Tech By on Feb 3, 2014
3D printing will revolutionize the world. What does it mean for FedEx, UPS and USPS? How much more productive will society become? Will we ever go to stores again or will we become a community of hermits quietly printing parts in our basements?
All good questions because new inventions like the MarkForged Mark One will quickly force society to answer them. This new 3D printer can print carbon fiber, fiberglass, nylon and PLA (a thermoplastic) materials. That means printing everything from car parts to phone cases to really strong, but uncomfortable, condoms. The only limit is your imagination.
The machine itself looks straight out of the future. An aluminum body, a translucent printing bed, stunning to look out and (hopefully) amazing to use as well. Pre-orders start now at $5,000 with shipments going out later this year.
Tech By on May 6, 2013
While 3D printing has been all over the tech blogs for a couple of years now, there haven’t been made many models ready for Joe 6-Pack ready to purchase. The ProDesk3D printer is a full color printer for the home and business featuring a snazzy design, re-usable cartridge system, and a super fast setup and installation. Now if we could just get Joe 6-pack to get his drinking habit down to like, two beers max, he might be able to afford those toner cartridges.
Tech By on Feb 21, 2013
We’ve all dabbled in doodling. From the curvaceous blonde you dreamt about in studyhall to the sci-fi creature that also strangely resembled your cousin Charles, studies show most students generally have a 70-30 ratio of drawings to actual notes in their composition notebooks. The 3Doodler pen elevates the art substantially by letting you sketch in three dimensions; think 3D-printer in your hand. Invented by Boston-based toy & robotics company WobbleWorks, the 3Doodler uses cutting-edge ABS technology (aka magic) to release strands that support themselves as you release them. The only downside: tougher to hide your creations in class.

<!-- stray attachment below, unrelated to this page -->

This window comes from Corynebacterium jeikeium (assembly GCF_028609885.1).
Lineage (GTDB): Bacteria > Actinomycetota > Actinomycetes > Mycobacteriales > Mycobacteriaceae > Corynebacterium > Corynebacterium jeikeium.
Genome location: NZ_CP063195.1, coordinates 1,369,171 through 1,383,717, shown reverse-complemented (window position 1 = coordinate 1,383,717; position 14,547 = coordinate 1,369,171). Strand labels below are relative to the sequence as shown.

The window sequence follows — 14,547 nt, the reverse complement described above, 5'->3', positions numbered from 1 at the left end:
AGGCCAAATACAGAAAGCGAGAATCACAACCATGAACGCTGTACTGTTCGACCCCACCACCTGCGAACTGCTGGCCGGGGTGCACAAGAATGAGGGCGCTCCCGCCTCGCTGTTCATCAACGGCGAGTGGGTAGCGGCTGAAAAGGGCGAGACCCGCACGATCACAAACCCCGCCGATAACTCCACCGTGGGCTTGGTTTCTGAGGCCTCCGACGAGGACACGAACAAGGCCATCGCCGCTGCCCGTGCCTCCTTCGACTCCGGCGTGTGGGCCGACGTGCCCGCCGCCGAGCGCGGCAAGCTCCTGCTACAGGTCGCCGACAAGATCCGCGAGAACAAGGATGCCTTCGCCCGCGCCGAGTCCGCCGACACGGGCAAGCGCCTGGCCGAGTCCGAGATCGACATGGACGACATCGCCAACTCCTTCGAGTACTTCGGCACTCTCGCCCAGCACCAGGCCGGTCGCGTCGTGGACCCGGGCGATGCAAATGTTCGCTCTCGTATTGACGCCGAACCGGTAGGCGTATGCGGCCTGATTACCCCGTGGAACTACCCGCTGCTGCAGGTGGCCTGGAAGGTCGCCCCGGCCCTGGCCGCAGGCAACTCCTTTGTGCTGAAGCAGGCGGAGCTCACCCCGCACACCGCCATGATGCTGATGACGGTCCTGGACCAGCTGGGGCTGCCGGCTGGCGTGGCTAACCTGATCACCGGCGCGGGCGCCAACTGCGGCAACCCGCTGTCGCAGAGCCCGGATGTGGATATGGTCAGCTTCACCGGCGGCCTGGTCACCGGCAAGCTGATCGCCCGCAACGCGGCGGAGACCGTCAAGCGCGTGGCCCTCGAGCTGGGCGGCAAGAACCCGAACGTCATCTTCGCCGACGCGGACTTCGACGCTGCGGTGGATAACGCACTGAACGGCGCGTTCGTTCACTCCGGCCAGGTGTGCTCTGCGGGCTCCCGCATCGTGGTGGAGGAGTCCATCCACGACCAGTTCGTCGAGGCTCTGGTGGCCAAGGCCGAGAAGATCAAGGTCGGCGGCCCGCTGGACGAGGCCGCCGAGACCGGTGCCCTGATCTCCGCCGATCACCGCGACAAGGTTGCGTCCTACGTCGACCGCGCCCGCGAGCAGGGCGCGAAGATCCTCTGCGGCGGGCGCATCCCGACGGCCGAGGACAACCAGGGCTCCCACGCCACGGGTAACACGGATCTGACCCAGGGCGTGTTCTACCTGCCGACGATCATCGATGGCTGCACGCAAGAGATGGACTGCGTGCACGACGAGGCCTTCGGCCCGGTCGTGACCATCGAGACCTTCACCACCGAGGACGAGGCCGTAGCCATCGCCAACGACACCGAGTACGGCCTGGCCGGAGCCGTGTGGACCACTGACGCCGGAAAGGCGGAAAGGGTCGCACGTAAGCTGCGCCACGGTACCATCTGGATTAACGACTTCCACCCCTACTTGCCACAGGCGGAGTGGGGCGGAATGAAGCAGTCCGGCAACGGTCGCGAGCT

Tech By on Feb 6, 2013
We don’t pretend to know exactly how the new Cube 3D home printer ($1,299) works, but then again, we’ve gotten by all these years with the same amount of knowledge on magnets as Insane Clown Posse. We do know however that the second generation printer can make anything you can imagine up to 5.5 inches cubed. With the touchscreen UI, more material choices, and improved accuracy and speed, we’ll maintain that ignorance can still be bliss.
Tech By on Nov 3, 2011
Desktop fabrication, also known as 3D printing, is an inventor’s low-cost, creative dream come true. The iM-01 iModela, from Roland DG, is the newest desktop machine that will allow crafters, inventors, and designers (or those who don’t get out much), the chance to 3D shapes and patterns from various materials like wood, foam, and plastic. Just connect the iModela to your computer with a USB, and go hog wild! If you’re not the imaginative type, this might not be the thing for you. Either way, the iModela promo video (below) is definitely worth checking out for purely entertainment purposes.
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